People stand in line to pay tribute to Cuba's late President Fidel Castro in Revolution Square in Havana, Cuba, November 28, 2016.


Galvanized by a 21-gun salute that thundered across Havana, tens of thousands of Cubans paid final respects on Monday to Fidel Castro, who led a leftist revolution, ruled for half a century and resisted the United States throughout the Cold War.
Castro died on Friday at the age of 90, a decade after stepping down due to poor health and ceding power to his brother Raul Castro. While he had been retired as an active leader, his death removed any impediment on his brother to pursue deeper relations with Washington if U.S. President-elect Donald Trump warms to the idea of improved ties.

Castro was admired by leftists and people of the developing world who saw him as a revolutionary champion of the poor, but vilified by those who viewed him as a dictator who oppressed Cubans and ruined the economy through socialism.

"For me, he continues living in the hearts of the Cubans," said Misleidys Rivero, 47, a service station employee with a small Cuban flag in her hand. She arrived early Monday morning at Havana's Revolution Square to be among the first in line.

The government invited people to the square for a two-day commemoration that started with cannon blasts heard throughout much of the capital.

Castro was cremated on Saturday and the government has declared a nine-day period of mourning. His ashes will be carried in a cortege to a final resting place in Santiago de Cuba, the city in eastern Cuba where he launched the revolution.

While many Cubans report a certain pressure to attend the government's many staged events and Castro was hated by many who fled for Miami, he was also widely loved and people appeared to shed genuine tears on Monday.

Some arrived as early as 4 a.m. to be at the head of one of three lines of mourners entering a square that has been central to Cuba's recent history, and where Castro gave many of his rousing, lengthy speeches.


Each of the lines of people paraded by a photo of a young Castro dressed in military fatigues and gazing into the distance with a rifle and pack slug over his back. At each station, a military honor guard and some civilians standing at attention flanked the photo and an arrangement of white flowers.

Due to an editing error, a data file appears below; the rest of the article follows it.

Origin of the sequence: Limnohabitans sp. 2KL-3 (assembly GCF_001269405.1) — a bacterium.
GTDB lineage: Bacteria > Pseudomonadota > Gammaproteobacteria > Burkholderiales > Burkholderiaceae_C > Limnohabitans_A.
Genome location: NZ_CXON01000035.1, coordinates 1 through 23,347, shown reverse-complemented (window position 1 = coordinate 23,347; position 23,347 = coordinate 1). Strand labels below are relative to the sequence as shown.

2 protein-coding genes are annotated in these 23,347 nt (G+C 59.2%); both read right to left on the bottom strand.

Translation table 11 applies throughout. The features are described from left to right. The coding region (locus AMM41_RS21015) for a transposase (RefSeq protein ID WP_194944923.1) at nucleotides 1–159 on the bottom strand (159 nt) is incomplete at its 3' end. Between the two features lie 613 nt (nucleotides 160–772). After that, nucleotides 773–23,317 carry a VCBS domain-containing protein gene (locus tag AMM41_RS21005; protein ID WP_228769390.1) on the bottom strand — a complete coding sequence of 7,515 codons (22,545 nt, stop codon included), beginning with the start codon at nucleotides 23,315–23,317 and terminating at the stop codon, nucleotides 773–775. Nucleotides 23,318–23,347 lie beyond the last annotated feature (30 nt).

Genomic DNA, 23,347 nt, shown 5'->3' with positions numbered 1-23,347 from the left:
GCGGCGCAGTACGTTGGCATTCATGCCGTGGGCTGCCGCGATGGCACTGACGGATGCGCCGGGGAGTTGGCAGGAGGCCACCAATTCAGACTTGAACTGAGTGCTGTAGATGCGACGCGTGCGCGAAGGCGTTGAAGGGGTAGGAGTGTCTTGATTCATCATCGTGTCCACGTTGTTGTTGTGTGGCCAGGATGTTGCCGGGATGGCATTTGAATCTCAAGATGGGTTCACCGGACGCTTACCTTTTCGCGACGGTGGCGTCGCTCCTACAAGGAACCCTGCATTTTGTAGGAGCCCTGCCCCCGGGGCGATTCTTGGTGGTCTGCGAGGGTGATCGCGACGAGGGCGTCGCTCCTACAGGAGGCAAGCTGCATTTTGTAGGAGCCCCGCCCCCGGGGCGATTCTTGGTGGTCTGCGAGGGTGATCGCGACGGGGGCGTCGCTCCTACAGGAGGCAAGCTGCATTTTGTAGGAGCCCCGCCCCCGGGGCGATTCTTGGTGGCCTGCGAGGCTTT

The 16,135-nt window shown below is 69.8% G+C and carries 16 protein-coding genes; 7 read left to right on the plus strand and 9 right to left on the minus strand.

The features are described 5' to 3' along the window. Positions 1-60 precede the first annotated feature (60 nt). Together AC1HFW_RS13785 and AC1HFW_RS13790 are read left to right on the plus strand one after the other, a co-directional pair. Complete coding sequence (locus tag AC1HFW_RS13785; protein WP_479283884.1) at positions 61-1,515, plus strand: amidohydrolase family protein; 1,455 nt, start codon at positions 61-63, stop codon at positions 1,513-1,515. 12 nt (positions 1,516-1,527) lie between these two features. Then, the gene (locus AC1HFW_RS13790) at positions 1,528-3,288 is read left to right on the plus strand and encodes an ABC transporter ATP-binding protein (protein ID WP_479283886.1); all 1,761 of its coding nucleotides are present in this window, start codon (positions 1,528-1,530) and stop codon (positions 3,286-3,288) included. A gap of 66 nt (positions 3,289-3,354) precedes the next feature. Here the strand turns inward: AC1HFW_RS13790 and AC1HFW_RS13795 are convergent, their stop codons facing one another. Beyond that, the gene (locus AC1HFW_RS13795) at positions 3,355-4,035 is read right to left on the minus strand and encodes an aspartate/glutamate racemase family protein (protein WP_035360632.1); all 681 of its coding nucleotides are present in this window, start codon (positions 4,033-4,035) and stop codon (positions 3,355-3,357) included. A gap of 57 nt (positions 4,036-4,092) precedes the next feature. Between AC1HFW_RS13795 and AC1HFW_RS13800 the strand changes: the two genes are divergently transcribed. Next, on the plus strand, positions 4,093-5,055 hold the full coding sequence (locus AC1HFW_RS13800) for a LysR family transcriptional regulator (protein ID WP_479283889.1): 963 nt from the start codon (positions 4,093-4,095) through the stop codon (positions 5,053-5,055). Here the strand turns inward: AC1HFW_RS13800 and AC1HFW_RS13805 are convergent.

Among the mourners was Belkis Meireles, a 65-year-old civil engineer who arrived two hours before the start.

"I am very sad. I came to pay homage to our father, friend, commander," Meireles said in a hushed voice. "He was a man who freed us and sent doctors and teachers everywhere around the world."

Political opponents stayed away or kept quiet, allowing admirers to say goodbye to a man who elevated the island to the world stage during the Cold War by forging a communist-run state just 90 miles (145 km) from Florida and then resisting Washington's long efforts to force change.

"He wasn't perfect. Nobody is," said Roberto Videaux, a 72-year-old retiree who was nonetheless proud of Castro. "Fidel was a teacher, a patriot."

While some world leaders have echoed that admiration, critics have condemned him, including Trump, who in a weekend statement on Castro's death called him "a brutal dictator who oppressed his own people."

OBAMA'S DETENTE THREATENED

Trump, who takes office on Jan. 20, has threatened to reverse outgoing President Barack Obama's rapprochement with Cuba, which included restoring diplomatic relations, increasing trade and pressing the U.S. Congress to end a half-century economic embargo.

Trump, a Republican, said on Twitter on Monday that he would end the U.S. "deal" with Cuba if the government in Havana did not reciprocate with "a better deal for the Cuban people."

Obama, a Democrat, began the opening to Washington's old Cold War foe after he won his second term in office, and has brought about his policy change through executive actions, including allowing scheduled commercial airline flights.

A scheduled flight from the United States landed in Havana on Monday for the first time in more than 50 years: an American Airlines plane that made the short hop from Miami. Scheduled service from U.S. airports to the Cuban provinces restarted in August.

Fidel Castro was distrustful about the rapprochement his brother achieved with Obama, publicly expressing his reservations in columns published in the Communist Party newspaper.

Some world leaders will be notably absent from Tuesday's ceremony in Havana.

The Kremlin said Russian President Vladimir Putin would not attend as he was preparing for a major speech. His close ally and speaker of the Russian State Duma or lower house of parliament, Vyacheslav Volodin, would lead the Russian delegation, it said.

North Korea called for three days of mourning and said it would keep flags at half mast to honor Castro, its state news agency said.

In Japan, Kyodo said a senior lawmaker would head to Cuba in lieu of Prime Minister Shinzo Abe. Brazilian President Michel Temer was also not attending. But Robert Mugabe, the 92-year-old president of Zimbabwe, was expected to arrive.

Cuba's rich variety of music, a soundtrack on the streets of Havana, has been muted since Friday night and the government has also temporarily banned alcohol sales and suspended the professional baseball season.